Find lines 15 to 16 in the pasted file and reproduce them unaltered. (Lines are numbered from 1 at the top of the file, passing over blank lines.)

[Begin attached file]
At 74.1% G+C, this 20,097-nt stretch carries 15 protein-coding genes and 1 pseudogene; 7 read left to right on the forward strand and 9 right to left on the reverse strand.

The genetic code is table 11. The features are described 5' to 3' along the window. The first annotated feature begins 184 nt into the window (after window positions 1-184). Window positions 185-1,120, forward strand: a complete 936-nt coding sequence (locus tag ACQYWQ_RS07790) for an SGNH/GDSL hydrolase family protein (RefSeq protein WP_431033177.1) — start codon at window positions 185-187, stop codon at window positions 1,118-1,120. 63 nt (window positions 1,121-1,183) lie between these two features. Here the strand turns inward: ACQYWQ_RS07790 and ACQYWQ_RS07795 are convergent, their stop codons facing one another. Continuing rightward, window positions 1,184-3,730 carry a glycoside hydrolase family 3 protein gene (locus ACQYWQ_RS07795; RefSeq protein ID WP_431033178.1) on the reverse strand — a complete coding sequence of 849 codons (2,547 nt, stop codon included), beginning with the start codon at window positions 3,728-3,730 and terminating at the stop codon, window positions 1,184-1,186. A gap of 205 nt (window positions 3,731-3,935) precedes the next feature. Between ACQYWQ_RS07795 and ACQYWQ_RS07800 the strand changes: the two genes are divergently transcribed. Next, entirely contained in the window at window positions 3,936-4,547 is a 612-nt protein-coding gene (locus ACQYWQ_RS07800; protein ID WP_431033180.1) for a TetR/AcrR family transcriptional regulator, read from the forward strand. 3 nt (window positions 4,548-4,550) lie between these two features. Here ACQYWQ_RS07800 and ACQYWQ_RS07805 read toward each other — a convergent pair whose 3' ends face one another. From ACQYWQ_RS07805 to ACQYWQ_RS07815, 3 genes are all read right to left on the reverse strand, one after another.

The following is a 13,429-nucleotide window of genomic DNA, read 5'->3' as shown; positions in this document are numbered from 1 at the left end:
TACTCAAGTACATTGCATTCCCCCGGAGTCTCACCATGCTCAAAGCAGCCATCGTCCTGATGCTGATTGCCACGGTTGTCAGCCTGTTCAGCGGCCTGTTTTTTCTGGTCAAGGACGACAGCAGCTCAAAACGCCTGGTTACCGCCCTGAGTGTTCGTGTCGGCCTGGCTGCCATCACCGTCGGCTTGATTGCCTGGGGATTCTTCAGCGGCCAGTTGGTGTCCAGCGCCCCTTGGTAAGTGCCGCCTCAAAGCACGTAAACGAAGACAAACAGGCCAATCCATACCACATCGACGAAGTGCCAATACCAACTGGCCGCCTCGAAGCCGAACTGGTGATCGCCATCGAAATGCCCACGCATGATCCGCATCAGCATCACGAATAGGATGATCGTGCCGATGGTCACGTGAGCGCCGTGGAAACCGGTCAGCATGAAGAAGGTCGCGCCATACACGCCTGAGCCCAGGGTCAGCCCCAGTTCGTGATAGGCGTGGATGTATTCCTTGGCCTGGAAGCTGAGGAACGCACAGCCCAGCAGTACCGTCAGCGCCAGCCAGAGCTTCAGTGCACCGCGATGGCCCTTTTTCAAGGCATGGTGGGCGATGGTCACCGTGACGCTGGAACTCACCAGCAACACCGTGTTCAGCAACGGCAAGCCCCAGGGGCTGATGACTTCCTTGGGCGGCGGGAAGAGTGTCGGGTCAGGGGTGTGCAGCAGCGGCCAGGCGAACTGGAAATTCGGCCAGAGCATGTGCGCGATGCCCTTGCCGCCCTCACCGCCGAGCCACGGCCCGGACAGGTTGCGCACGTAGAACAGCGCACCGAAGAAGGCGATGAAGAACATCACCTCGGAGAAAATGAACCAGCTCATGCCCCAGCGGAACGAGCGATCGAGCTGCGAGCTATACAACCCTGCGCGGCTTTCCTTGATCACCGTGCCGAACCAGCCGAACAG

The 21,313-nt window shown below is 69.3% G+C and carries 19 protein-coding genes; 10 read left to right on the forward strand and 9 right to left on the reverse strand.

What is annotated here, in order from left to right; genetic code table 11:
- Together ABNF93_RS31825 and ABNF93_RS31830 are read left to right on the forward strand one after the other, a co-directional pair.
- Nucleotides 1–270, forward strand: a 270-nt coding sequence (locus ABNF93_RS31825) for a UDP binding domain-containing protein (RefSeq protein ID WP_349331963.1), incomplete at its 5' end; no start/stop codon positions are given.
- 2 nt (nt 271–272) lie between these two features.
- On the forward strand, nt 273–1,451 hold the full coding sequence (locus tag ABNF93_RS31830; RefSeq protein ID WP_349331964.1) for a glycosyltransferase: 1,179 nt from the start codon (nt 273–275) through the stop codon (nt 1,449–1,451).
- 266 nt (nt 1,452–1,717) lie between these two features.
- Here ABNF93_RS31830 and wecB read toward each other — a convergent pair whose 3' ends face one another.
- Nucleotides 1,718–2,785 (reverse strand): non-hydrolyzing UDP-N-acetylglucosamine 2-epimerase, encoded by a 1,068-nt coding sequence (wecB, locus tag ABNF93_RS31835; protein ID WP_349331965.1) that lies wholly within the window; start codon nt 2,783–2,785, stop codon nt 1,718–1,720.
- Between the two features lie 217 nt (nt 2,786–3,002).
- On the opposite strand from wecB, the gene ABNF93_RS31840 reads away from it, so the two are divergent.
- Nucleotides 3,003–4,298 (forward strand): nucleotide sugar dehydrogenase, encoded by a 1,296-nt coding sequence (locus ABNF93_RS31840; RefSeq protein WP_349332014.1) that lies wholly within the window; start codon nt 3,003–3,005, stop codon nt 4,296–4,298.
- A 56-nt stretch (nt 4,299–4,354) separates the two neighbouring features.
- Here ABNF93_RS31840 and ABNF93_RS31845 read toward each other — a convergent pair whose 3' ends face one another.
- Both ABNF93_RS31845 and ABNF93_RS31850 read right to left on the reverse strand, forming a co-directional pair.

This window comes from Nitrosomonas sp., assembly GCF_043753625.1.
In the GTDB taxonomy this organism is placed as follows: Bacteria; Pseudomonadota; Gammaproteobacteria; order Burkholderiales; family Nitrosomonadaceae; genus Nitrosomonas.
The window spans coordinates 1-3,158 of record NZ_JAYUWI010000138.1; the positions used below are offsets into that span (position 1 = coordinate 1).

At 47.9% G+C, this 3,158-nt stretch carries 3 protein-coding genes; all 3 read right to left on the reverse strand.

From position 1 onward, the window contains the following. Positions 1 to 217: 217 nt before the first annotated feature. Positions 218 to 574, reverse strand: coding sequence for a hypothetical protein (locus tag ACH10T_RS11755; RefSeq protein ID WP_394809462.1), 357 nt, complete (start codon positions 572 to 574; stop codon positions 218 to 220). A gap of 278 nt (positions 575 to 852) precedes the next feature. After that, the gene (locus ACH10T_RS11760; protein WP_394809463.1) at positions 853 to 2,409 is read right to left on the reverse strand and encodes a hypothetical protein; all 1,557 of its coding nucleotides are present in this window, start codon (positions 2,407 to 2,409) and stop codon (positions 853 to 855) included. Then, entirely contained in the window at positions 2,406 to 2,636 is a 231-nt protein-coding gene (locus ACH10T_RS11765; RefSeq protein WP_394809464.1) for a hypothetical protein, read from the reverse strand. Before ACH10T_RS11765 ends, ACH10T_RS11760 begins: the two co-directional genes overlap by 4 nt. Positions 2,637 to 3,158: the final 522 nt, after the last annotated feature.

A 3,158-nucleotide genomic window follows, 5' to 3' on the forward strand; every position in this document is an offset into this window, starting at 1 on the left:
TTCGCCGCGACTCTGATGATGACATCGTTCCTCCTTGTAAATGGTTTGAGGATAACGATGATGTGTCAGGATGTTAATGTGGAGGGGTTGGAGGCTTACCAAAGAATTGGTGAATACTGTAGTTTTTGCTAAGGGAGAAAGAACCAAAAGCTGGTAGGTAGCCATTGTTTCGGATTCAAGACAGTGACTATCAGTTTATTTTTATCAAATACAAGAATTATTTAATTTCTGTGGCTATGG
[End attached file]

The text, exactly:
- On the opposite strand from wecB, the gene ABNF93_RS31840 reads away from it, so the two are divergent.
- Nucleotides 3,003–4,298 (forward strand): nucleotide sugar dehydrogenase, encoded by a 1,296-nt coding sequence (locus ABNF93_RS31840; RefSeq protein WP_349332014.1) that lies wholly within the window; start codon nt 3,003–3,005, stop codon nt 4,296–4,298.